goodshoutmedia-bmw-e36-nurburgring-track-car

A BMW E36 M3 Evolution is a safer investment than property

If you can find one… And we have.

This BMW M3 3.2 Evolution is an exceptional example, having covered just 111,000 miles from new. It’s spent much of it’s life in storage, and even has the original service schedule and dealer sticker in the window.

Not only that, but this car has extensive paperwork, including the pre-delivery inspection sheet from the factory.

As you read this, we may have already re-homed this car, but if you are REALLY serious about buying one of the best BMW E36 M3 Evolution Convertibles in the country, then contact us through the usual channels… We know where it is.

Offers in the £8000 region (March 2016… We bet by March 2018 that looks a steal)

Should you buy a BMW M5? Yes you should.

What has a 4.4 litre V8 engine, goes 0-62mph in 4.3 seconds, can carry four adults in comfort and even has space for luggage?

Well, a BMW M5. This incredible beast has to be seen to be believed. On the outside it’s relative inconspicuous, there’s only a few styling tweaks that give the game away, but underneath the bonnet there’s a fire breathing dragon.

Should you buy a BMW M5? Well, if you love the way a big V8 engine sounds, like a car that accelerates likes a scalded cat and don’t want to compromise, then yes.

If you’re scared of going fast, don’t like loud noises and find harsh acceleration unnerving, then it’s probably not the car for you.

Imperial Car Supermarkets have one for sale, and it’s beautiful. Check it out here.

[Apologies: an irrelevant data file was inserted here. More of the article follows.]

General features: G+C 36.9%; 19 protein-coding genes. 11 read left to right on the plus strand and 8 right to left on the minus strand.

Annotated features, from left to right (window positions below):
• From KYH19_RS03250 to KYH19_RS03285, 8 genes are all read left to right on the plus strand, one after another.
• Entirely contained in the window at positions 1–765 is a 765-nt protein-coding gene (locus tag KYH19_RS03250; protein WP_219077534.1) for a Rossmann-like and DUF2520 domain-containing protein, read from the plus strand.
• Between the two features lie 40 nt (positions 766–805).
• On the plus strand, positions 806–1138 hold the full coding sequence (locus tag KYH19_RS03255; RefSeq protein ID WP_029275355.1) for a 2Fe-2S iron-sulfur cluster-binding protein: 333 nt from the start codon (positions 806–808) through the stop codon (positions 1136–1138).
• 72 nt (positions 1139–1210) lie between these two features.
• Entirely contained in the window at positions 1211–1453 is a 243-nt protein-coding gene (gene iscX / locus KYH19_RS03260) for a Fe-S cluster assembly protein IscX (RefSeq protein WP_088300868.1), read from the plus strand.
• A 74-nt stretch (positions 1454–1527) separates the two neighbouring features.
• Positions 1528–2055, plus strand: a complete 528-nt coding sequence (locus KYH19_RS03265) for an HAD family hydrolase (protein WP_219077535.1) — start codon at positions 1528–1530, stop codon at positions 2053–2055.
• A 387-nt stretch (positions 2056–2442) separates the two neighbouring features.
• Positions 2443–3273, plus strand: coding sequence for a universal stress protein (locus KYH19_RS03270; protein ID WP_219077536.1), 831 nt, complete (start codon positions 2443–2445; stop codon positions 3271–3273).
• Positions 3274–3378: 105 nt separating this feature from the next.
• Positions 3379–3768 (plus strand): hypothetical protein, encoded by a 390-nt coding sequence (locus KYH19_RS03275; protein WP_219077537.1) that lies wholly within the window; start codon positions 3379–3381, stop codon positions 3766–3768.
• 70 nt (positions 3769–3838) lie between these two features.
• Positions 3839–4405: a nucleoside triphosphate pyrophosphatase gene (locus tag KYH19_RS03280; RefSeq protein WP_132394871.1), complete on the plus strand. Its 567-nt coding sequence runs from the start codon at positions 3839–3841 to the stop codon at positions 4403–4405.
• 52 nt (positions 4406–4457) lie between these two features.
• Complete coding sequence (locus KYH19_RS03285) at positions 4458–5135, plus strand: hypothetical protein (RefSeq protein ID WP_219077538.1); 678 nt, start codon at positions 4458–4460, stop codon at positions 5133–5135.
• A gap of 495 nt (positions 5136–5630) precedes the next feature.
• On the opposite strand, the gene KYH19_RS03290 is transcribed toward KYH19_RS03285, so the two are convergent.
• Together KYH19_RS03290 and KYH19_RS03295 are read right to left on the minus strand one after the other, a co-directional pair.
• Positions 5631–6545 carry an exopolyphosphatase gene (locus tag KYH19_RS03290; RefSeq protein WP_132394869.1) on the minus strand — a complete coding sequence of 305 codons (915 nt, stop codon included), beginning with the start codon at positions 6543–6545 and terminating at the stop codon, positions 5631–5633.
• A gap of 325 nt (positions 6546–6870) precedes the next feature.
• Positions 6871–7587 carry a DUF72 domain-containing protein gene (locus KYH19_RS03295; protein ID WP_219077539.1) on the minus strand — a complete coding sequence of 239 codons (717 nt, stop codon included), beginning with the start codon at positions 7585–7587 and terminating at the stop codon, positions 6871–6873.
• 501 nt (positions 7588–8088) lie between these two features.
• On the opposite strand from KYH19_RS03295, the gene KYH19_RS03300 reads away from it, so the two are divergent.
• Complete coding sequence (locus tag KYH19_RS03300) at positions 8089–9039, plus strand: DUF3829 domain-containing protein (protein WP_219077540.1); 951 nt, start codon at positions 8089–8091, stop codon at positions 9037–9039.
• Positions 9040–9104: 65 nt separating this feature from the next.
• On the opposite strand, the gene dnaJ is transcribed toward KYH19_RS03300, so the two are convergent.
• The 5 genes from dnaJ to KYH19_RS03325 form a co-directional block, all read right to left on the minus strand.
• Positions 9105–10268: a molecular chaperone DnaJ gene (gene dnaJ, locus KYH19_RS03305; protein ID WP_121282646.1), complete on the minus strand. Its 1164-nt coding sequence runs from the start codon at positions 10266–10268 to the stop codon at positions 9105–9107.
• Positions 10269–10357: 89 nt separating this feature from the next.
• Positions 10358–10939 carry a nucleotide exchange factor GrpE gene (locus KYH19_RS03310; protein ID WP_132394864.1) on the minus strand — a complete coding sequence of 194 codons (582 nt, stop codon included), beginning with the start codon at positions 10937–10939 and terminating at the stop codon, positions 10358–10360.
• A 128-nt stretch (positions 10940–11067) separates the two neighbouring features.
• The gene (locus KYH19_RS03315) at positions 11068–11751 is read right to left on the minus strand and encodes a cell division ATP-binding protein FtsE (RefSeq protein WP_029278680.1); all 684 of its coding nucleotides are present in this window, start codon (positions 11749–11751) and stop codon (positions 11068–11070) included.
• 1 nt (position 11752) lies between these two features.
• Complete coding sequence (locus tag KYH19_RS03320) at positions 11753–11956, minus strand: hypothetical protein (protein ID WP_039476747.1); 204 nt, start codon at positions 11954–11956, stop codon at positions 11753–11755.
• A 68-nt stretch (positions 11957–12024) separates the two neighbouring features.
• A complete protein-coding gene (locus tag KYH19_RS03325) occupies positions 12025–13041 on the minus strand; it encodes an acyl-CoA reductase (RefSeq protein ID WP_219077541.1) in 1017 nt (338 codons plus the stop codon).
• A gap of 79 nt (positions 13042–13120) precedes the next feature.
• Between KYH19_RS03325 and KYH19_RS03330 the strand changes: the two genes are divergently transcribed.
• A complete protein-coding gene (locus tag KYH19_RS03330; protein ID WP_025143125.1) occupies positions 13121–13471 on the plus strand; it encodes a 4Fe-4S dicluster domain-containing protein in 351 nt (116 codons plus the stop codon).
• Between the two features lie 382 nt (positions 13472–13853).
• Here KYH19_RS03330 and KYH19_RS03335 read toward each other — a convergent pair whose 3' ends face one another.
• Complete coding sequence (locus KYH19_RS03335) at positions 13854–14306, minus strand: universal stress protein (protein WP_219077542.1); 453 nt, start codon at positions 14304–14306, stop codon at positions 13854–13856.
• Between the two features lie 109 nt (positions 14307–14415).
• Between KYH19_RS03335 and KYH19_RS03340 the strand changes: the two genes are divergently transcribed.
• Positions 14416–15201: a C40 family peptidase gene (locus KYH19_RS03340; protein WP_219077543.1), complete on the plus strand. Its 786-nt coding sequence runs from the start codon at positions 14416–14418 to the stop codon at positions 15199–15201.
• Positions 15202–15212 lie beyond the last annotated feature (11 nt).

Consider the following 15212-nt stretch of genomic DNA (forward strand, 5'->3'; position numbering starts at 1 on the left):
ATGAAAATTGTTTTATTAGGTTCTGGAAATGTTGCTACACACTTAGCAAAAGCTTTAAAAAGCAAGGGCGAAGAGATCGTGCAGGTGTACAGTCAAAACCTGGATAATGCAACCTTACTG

Your dream Porsche is actually a Porsche

Not an Audi, as mentioned previously.

The evening started pleasantly enough, we took the TT over to Stourport, ambled around, ate chips, strolled by the river. Standard stuff. Luckily my passenger enjoyed the heavy use of the loud pedal so the journey back was spritely…

At a set of traffic lights on the journey home, there it was…

The road stretched ahead of us as we sat and watched vehicles join us from the left, waiting our turn to continue onward. Sneaking through the lights at the last moment, we saw it. The lights went green for us and naturally we gave chase. The TT caught up and the four rings of the Audi badge almost kissed the Turbo insignia below the spoiler of the 2007 911. Dark blue, with dark wheels, we both floored it up the hill to the roundabout; he took the right hand lane and us the left, cheekily accelerating around him on the outside as we joined the dual carriageway. We hadn’t intended to overtake, we’d expected him to turn right towards the motorway, but at the last moment he snuck in behind us, following us down the dual carriageway.